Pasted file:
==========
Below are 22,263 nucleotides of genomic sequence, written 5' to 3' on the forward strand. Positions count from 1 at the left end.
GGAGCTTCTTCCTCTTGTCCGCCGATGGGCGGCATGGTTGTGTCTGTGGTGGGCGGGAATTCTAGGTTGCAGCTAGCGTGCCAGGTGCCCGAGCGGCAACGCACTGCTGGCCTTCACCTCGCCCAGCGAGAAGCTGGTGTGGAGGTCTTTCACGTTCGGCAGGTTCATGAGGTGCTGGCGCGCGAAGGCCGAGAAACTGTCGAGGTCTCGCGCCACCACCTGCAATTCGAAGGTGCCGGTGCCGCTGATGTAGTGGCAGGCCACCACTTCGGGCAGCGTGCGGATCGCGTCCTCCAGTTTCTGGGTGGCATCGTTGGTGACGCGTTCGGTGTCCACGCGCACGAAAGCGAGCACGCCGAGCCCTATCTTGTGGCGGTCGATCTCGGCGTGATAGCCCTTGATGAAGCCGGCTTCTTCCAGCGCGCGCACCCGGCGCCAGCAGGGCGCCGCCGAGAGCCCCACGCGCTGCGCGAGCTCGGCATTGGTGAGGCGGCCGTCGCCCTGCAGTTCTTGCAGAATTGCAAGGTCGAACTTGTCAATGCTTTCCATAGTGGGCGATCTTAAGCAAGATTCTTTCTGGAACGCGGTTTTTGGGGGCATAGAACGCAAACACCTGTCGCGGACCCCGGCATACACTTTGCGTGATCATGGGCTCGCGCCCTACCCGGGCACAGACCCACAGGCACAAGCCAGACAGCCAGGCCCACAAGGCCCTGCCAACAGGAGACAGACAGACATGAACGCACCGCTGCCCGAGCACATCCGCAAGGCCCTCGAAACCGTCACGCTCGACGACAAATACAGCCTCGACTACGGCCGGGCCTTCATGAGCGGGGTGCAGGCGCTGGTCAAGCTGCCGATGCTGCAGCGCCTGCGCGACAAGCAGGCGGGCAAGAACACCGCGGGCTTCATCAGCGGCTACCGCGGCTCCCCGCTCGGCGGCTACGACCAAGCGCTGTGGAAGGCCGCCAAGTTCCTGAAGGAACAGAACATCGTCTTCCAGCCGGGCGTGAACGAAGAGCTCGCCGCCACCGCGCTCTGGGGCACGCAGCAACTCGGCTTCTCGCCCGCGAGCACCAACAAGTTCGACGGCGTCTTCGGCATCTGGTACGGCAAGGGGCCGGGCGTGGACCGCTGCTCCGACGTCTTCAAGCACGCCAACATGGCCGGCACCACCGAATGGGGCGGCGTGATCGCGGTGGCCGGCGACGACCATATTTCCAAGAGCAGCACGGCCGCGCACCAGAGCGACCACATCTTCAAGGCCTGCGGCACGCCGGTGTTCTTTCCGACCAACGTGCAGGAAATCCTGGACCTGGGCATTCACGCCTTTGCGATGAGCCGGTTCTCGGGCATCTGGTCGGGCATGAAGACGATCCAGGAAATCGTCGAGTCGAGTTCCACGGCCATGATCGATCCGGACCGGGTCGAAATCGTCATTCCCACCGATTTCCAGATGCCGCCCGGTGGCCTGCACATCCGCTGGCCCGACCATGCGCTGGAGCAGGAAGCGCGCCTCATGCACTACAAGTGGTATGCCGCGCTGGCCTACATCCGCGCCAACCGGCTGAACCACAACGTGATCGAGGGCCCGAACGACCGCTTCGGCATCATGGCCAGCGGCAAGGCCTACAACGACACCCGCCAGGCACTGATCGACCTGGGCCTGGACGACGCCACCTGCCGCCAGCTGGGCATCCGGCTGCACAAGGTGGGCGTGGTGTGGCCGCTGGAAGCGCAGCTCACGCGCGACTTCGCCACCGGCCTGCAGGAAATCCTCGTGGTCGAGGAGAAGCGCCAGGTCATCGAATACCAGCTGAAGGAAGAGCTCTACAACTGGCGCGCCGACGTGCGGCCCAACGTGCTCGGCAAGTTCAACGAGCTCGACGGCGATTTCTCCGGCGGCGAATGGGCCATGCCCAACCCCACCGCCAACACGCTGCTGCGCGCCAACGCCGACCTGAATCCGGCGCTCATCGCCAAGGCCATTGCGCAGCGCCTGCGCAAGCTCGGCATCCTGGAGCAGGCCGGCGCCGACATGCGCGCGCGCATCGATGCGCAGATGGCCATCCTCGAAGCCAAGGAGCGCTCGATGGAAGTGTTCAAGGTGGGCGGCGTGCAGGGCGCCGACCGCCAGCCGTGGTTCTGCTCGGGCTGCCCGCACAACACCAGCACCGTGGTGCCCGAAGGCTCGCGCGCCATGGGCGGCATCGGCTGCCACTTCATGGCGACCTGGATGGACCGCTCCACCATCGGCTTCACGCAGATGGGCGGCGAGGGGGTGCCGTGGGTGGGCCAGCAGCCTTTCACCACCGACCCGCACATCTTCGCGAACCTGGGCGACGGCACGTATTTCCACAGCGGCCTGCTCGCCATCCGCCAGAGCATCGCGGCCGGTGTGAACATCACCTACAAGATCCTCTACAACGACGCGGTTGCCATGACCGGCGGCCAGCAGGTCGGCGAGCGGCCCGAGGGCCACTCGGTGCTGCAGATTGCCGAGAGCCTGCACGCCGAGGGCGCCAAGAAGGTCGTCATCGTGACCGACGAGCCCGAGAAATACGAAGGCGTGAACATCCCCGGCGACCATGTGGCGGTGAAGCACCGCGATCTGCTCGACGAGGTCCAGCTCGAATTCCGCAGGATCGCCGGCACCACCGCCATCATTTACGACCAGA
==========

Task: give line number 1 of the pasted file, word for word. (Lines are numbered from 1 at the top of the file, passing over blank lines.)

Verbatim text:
Below are 22,263 nucleotides of genomic sequence, written 5' to 3' on the forward strand. Positions count from 1 at the left end.